Before the Court is an action under the Administrative Procedures Act (“APA”), 5 U.S.C. § 551 et seq., challenging an administrative order of the National Credit Union Administration (“NCUA”). The parties have extensively briefed two issues now before the Court for determination: (1) the standard of review the Court should apply when considering the NCUA’s decision; and (2) the proper scope of discovery. For the reasons that follow, the Court finds that: (1) the challenged action of the NCUA must be reviewed on the merits under the “arbitrary and capricious” standard of § 706(2)(A) and for procedural errors under § 706(2)(D) of the APA; and (2) that the agency’s action must be evaluated based on the administrative record before the Court.


    Beginning in 1996, Plaintiff Sherry Wampler worked for the Pennsylvania Department of Labor & Industry. (Compl. ¶ 3.) Wampler suffers from sleep-related medical issues, IgA deficiency,1 asthma, and susceptibility to upper respiratory infections. (Compl. ¶ 7.) On March 27, 1998, Wampler submitted a written request for a modified work schedule to accommodate sleep-related medical issues. (Compl. ¶ 4.) In addition, Wampler took sick leave due to her illnesses. In her complaint, Wampler alleges that Defendant criticized her, discriminated against her, and retaliated against her for taking sick leave. (Compl. ¶¶ 8-10.) Additionally, Wampler alleges that her employment was terminated on February 9, 2006, “for allegedly leaving work early and taking extended lunches.”


  • 3:05-1398 ZUDER v. AIGELDINGER, et al.

    In his complaint the plaintiff alleges that on July 25, 2003 the defendants, all members of the Pennsylvania State Police, violated his civil and constitutional rights when they used excessive and unreasonable force against him after arrest . (Doc. No. 1). Specifically, the plaintiff alleges that while he was in custody, the defendants repeatedly hit, kicked, and threw him against barrack walls in violation of the First, Fourth, and Fourteenth Amendments to the United States Constitution. (Id. ¶¶ 16, 23-25). He also alleges that the defendants deprived him of due process when they took, but never returned, $800 from his person. (Id. ¶¶ 18, 27-29). Finally, the plaintiff alleges that the defendants conspired to deprive him of these rights, and as a result, the plaintiff has suffered substantial injury. (Id. ¶¶ 31-32). Based upon the foregoing, the plaintiff [hereinafter also referred to as Zuder] seeks the return of his $800, together with unspecified damages, punitive damages plus interest, and attorneys’ fees and costs. (Id. pp.7-8).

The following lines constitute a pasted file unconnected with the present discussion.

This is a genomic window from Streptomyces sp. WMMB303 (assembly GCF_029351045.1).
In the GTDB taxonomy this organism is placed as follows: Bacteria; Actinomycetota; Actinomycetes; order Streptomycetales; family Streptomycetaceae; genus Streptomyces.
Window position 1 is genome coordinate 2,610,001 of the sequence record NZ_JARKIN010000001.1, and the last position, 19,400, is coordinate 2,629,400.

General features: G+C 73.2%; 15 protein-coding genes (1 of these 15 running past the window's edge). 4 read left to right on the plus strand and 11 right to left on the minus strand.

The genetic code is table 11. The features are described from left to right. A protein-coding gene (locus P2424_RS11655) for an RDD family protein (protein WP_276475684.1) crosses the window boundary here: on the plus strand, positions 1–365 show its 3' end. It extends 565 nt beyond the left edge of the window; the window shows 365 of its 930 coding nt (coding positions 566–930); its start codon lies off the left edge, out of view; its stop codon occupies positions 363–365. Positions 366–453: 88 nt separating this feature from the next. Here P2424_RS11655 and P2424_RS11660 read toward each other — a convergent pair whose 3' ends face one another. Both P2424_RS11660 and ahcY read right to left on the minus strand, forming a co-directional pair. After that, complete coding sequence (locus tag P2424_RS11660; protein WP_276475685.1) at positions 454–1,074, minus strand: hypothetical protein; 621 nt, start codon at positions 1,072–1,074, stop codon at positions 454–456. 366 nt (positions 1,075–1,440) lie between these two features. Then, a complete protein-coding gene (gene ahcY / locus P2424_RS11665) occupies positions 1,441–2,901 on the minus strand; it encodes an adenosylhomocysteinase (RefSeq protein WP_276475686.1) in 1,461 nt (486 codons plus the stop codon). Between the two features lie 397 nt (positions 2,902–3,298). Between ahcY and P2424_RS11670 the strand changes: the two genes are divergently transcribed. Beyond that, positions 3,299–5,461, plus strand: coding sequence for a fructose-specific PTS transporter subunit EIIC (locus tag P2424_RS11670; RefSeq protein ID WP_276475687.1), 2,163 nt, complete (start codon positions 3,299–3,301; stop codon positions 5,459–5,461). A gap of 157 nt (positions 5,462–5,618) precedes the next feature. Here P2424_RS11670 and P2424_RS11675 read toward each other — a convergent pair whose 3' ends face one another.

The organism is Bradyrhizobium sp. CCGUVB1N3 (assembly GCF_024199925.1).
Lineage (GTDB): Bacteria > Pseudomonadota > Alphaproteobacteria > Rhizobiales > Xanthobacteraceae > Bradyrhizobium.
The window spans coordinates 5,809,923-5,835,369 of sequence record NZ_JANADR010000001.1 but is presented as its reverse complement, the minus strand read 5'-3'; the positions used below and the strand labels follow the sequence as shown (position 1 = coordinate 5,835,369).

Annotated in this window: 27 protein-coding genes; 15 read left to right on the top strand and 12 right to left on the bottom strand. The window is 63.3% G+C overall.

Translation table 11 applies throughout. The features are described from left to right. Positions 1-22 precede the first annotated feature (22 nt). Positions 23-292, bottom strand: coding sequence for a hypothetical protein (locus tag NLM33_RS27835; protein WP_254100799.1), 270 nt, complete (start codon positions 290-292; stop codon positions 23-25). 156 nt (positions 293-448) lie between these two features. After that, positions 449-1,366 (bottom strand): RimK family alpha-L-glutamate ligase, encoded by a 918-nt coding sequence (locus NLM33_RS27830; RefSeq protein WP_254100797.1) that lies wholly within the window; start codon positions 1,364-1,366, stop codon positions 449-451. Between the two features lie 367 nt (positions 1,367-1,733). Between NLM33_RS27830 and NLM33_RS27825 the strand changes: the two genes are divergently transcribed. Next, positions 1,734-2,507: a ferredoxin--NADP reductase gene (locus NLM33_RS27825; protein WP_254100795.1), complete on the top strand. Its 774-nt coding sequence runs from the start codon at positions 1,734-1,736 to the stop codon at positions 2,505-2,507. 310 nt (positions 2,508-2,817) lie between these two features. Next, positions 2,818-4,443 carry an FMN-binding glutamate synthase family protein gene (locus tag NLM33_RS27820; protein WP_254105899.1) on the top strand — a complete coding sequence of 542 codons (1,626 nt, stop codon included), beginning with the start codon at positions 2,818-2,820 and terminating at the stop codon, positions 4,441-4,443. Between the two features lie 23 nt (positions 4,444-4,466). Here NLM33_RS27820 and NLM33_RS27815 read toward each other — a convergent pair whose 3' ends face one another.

In this action Plaintiff Gertha Jones has alleged that Defendants’ termination of her employment and subsequent failure to hire her for two different positions constituted unlawful discrimination on the basis of Plaintiff’s race, age, and disability, in violation of Title VII of the Civil Rights Act of 1964, 42 U.S.C. § 2000e et seq. (“Title VII”), the Age Discrimination in Employment Act, 29 U.S.C. §§ 621-634 (“ADEA”), and the Americans with Disabilities Act, 42 U.S.C. §§ 12101 et seq. (“ADA”). Now pending before the Court is Defendants’ joint motion for summary judgment. (Doc. No. 29.) For the reasons that follow, the motion will be granted because Plaintiff is estopped from establishing a prima facie element of each of her claims, namely, that she was qualified for any of the jobs in question.


  • 1:06-CR-389 USA v. KAPP and 1:06-CR-422 USA v. DUNCAN

    Now before the Court are motions to dismiss indictments in two separate criminal actions: United States v. Kapp and United States v. Duncan. Defendants have moved to dismiss indictments for violations of 18 U.S.C. § 2250, and have separately challenged the applicability and constitutionality of that statute on similar bases. For reasons of judicial economy, the Court will address both motions in a single order. For the reasons that follow, Defendants’ motions will be granted.


    Presently before the Court is Defendant’s motion for summary judgment pursuant to Federal Rule of Civil Procedure 56(c). (Doc. 11.) For the reasons set forth below, Defendant’s motion will be granted.

    The Court has jurisdiction over this action pursuant to Title 28 of the United States Code, section 1332 (“diversity of citizenship”). Because we are sitting in diversity, the substantive law of Pennsylvania shall apply to the instant case. Chamberlain v. Giampapa, 210 F.3d 154, 158 (3d Cir. 2000) (citing Erie R.R. v. Tompkins, 304 U.S. 64, 78 (1938)).